Archive for April, 2012
Ukraine’s favourite foreign policy game is called ‘multi-vectorness’ – a constant process of ‘eschewing choice’ as this recent study explained. For years Ukraine sought to extract concessions and be treated nicely by both Russia and the EU or US not because it was sticking to its promises, but because it played sometimes skilfully and sometimes brazenly on contradictions between external actors. A simplified version of the rule of rules of the game, in its Ukrainian version, looks the following way:
- Promise both Russia and the EU everything they might want to hear (usually integration into some Russian- or EU-led initiative);
- Ask for something in exchange (market access, lower gas prices, financial assistance, opportunities for lucrative but opaque deals etc).
- Get what you asked and drag your feet on delivering on your promises.
- If either the EU or Russia is upset for not getting what they were promised – threaten that you will intensify cooperation with the other external partner.
The truth is that this has mostly worked. (Not just for Ukraine, but also for Moldova under Voronin and at times Belarus’ Lukashenko or a whole series of Central Asian states, not to mention a plethora of historical case from Italian city-states in the Middle Ages, to Nasser’s Egypt and Tito’s Yugoslavia.) Read the rest of this entry »
On a recent trip to Ukraine for the Kiev Security Forum I asked some of the Ukrainian analysts whether Yanukovich will manage to become like Putin – a successful authoritarian leader able to retain firm political control for a long time. There is little doubt that Yanukovich would like to be like Putin and is trying to build a more or less similar system. But there are a number of differences. First, is that Ukraine does not have energy resources and Yanukovich therefore lacks the money to co-opt the elites and the public as widely as Putin could do.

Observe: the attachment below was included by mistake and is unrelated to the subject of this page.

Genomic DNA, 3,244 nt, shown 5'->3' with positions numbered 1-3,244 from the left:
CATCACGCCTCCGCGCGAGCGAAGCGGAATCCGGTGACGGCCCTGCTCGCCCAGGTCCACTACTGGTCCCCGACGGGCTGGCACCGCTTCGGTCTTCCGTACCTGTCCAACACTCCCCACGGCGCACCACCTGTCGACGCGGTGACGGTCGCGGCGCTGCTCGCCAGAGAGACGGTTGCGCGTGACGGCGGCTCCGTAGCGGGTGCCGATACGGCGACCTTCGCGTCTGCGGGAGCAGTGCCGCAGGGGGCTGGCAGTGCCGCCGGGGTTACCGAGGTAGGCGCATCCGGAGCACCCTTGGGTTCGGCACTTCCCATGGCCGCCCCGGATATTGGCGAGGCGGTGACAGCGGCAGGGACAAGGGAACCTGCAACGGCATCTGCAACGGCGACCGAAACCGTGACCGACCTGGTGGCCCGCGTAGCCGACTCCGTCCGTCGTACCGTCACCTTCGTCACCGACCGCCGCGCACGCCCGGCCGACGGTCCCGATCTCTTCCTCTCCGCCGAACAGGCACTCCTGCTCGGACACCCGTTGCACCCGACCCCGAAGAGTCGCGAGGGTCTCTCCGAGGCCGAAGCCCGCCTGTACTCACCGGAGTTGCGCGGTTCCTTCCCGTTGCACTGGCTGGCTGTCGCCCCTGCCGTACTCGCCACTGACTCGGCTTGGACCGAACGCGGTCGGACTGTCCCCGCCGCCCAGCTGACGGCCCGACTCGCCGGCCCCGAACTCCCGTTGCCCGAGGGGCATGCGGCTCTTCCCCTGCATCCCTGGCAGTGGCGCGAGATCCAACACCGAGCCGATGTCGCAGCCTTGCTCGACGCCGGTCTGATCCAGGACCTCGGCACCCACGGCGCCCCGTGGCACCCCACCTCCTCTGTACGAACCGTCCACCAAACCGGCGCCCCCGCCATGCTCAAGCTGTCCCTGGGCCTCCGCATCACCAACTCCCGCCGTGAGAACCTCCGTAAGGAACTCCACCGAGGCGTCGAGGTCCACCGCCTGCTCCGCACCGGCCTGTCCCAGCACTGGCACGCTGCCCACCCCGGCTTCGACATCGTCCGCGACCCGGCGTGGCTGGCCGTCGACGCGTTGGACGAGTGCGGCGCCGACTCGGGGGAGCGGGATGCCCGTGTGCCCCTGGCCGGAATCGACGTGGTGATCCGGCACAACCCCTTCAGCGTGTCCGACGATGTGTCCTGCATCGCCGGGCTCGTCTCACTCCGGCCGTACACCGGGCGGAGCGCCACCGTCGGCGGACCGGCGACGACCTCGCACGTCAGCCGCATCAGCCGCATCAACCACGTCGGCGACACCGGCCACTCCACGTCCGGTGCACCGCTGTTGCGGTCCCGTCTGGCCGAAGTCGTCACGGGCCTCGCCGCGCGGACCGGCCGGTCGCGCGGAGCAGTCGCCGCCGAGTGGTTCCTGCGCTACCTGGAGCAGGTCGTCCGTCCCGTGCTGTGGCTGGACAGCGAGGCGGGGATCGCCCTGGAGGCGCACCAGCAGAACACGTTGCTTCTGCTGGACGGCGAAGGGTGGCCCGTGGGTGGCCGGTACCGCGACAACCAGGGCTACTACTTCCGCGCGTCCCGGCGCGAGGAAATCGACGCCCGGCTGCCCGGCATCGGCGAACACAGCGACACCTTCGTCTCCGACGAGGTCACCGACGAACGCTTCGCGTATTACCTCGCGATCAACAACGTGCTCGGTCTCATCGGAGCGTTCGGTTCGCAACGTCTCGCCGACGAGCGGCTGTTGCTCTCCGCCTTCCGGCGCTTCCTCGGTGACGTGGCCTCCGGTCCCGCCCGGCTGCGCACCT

But another important factor is how Putin and Yanukovich play their systems. Putin’s role in the Russian system is that of the ultimate arbiter between various elite groups. He is a moderator, not a player in the elite squabbles. He is not neutral, nor fair. During his presidency, his closest friends acquired vast assets, and there has been quite some redistribution of property. But Putin mainly tries to stay above the fray realising that this is an important power resource for him. This is how he makes himself indispensable to the multiple interests groups within the Russian elites. That is also why elites value him – he has the power and the skill to maintain some degree of balance between competing factions.
It is standard practice to bash Catherine Ashton and how the External Action Service turned out. The story is of an inward looking institution, without having a grand narrative or strategic vision, and little credibility in either EU member states or EU’s external partners. It is hard to argue that EU foreign policy is doing well. But that is first and foremost because of structural factors – the economic crisis that drastically reduces EU’s foreign policy appetite and resources, as well as soft power appeal (see EU Foreign Policy scorecard 2012 for a similar assessment).
It is perhaps time to reconsider at least some of the standard, off the cuff, assessments of the EEAS (and Catherine Ashton). If one looks at some specific foreign policy dossiers, the reality is that of EEAS gradually emerging as a political animal that can show its teeth if and when necessary (were the Soviet Union alive, its propaganda department would have have used the consecrated term of ‘zverinnyi oskal imperializma’ – the evil grin of imperialism), rather than a fat cat throwing money around as its recently dominant image used to be. Read the rest of this entry »